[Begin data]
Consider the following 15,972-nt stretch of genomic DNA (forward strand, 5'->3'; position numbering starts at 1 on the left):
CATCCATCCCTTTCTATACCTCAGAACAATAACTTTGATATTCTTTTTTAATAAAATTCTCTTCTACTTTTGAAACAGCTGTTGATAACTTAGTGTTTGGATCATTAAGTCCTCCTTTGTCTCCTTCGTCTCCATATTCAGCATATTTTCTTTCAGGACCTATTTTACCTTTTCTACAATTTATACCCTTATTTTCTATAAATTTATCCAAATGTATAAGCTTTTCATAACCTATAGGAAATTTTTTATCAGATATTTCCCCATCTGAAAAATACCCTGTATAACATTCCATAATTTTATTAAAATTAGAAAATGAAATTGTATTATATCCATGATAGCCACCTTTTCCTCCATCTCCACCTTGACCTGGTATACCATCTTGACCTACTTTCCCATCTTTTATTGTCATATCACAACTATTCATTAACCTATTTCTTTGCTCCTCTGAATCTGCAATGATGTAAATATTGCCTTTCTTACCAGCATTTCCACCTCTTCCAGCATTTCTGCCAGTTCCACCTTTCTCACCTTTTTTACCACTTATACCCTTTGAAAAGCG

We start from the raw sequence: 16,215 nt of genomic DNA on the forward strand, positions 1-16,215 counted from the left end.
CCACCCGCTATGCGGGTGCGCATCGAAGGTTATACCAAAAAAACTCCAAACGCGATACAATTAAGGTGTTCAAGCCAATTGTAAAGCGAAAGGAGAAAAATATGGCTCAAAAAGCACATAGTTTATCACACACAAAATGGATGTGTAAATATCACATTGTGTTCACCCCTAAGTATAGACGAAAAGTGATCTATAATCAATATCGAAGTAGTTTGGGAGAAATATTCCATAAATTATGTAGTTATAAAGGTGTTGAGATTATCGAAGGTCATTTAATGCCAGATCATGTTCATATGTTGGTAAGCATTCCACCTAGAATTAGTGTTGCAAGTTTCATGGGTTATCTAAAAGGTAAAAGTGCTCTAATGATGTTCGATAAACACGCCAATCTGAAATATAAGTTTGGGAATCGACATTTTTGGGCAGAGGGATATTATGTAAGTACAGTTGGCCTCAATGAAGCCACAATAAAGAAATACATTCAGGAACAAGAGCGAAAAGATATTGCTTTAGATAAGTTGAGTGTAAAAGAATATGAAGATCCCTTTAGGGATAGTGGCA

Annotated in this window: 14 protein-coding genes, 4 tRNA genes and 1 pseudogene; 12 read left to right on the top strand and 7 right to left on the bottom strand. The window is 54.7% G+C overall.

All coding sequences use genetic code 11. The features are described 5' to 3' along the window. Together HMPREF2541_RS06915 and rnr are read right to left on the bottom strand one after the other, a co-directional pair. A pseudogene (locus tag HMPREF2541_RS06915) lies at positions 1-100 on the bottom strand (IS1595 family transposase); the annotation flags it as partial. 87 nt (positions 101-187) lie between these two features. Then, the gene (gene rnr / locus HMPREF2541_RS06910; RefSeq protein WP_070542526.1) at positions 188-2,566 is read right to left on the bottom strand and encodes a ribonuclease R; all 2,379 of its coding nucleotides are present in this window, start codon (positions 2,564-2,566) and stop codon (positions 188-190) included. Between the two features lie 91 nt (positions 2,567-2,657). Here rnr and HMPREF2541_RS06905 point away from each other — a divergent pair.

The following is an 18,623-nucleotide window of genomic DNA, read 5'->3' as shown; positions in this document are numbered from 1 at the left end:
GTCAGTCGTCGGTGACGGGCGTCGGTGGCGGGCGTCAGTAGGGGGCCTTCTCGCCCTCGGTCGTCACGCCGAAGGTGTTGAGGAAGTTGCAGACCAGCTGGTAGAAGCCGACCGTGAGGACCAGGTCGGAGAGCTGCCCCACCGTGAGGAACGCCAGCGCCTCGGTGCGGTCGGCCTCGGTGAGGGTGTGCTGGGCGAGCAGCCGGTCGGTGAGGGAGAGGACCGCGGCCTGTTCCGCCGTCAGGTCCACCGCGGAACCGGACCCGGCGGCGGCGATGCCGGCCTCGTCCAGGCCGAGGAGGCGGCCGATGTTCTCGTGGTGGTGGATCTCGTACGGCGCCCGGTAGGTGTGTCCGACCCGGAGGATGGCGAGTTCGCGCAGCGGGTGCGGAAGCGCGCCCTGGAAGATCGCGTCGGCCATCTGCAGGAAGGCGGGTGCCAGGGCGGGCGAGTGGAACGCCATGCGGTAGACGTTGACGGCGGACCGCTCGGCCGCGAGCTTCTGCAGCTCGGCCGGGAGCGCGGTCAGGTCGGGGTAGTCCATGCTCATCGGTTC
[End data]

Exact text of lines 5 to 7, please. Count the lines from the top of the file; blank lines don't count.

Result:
Annotated in this window: 14 protein-coding genes, 4 tRNA genes and 1 pseudogene; 12 read left to right on the top strand and 7 right to left on the bottom strand. The window is 54.7% G+C overall.

All coding sequences use genetic code 11. The features are described 5' to 3' along the window. Together HMPREF2541_RS06915 and rnr are read right to left on the bottom strand one after the other, a co-directional pair. A pseudogene (locus tag HMPREF2541_RS06915) lies at positions 1-100 on the bottom strand (IS1595 family transposase); the annotation flags it as partial. 87 nt (positions 101-187) lie between these two features. Then, the gene (gene rnr / locus HMPREF2541_RS06910; RefSeq protein WP_070542526.1) at positions 188-2,566 is read right to left on the bottom strand and encodes a ribonuclease R; all 2,379 of its coding nucleotides are present in this window, start codon (positions 2,564-2,566) and stop codon (positions 188-190) included. Between the two features lie 91 nt (positions 2,567-2,657). Here rnr and HMPREF2541_RS06905 point away from each other — a divergent pair.

The following is an 18,623-nucleotide window of genomic DNA, read 5'->3' as shown; positions in this document are numbered from 1 at the left end: